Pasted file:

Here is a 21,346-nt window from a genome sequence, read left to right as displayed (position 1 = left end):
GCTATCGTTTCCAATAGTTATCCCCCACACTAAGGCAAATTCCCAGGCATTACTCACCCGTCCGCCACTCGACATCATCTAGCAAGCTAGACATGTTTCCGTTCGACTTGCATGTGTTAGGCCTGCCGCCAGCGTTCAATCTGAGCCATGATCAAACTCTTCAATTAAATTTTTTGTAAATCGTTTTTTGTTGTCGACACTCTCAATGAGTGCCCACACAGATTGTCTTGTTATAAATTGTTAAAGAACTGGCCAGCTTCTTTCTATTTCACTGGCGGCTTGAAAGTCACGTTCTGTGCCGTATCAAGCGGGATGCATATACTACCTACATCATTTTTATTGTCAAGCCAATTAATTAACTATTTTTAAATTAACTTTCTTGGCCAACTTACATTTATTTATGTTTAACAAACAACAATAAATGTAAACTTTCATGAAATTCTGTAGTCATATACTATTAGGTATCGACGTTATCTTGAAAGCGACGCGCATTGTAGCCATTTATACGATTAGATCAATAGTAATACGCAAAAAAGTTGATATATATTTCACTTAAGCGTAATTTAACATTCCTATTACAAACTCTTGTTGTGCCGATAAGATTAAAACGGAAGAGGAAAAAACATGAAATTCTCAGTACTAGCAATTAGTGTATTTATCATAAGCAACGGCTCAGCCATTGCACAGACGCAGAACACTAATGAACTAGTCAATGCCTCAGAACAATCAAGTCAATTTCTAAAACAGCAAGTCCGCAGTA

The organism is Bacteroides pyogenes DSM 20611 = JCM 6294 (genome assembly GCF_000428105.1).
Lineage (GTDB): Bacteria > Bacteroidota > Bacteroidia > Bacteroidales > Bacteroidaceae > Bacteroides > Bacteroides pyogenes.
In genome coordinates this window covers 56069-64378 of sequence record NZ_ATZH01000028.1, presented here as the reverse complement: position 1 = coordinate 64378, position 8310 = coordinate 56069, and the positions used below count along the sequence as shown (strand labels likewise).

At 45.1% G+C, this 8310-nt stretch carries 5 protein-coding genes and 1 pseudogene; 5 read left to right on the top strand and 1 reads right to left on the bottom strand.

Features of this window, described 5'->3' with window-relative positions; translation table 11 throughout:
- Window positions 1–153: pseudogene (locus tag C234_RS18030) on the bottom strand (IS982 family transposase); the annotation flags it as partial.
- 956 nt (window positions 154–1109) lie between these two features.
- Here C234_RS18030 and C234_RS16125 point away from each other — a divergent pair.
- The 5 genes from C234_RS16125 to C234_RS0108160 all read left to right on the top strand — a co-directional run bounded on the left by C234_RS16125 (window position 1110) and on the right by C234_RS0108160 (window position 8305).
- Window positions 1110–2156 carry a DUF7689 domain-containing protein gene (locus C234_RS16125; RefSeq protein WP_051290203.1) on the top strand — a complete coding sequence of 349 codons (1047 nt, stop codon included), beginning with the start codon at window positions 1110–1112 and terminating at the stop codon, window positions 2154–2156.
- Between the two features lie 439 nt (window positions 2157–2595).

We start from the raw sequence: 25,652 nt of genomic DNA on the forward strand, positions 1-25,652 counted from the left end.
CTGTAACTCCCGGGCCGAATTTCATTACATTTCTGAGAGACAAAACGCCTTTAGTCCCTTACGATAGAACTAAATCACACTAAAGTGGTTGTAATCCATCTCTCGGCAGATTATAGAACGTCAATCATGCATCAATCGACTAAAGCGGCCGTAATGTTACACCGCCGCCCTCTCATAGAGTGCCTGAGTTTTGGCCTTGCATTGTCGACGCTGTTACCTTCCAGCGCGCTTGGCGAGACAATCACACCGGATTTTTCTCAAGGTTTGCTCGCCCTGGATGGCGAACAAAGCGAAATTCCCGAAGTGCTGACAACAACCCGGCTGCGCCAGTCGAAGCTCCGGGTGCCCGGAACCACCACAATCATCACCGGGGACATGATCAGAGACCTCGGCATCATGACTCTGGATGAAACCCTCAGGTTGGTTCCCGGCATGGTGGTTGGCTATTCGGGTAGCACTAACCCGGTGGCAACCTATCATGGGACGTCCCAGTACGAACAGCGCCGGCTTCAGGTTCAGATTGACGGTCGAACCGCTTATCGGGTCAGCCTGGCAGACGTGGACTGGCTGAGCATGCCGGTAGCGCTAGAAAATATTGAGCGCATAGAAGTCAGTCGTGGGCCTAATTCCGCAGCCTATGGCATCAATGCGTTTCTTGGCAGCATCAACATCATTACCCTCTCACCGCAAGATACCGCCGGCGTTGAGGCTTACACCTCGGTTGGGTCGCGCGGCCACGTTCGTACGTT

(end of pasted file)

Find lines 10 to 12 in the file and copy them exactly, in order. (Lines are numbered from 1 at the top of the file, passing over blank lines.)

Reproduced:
- Here C234_RS18030 and C234_RS16125 point away from each other — a divergent pair.
- The 5 genes from C234_RS16125 to C234_RS0108160 all read left to right on the top strand — a co-directional run bounded on the left by C234_RS16125 (window position 1110) and on the right by C234_RS0108160 (window position 8305).
- Window positions 1110–2156 carry a DUF7689 domain-containing protein gene (locus C234_RS16125; RefSeq protein WP_051290203.1) on the top strand — a complete coding sequence of 349 codons (1047 nt, stop codon included), beginning with the start codon at window positions 1110–1112 and terminating at the stop codon, window positions 2154–2156.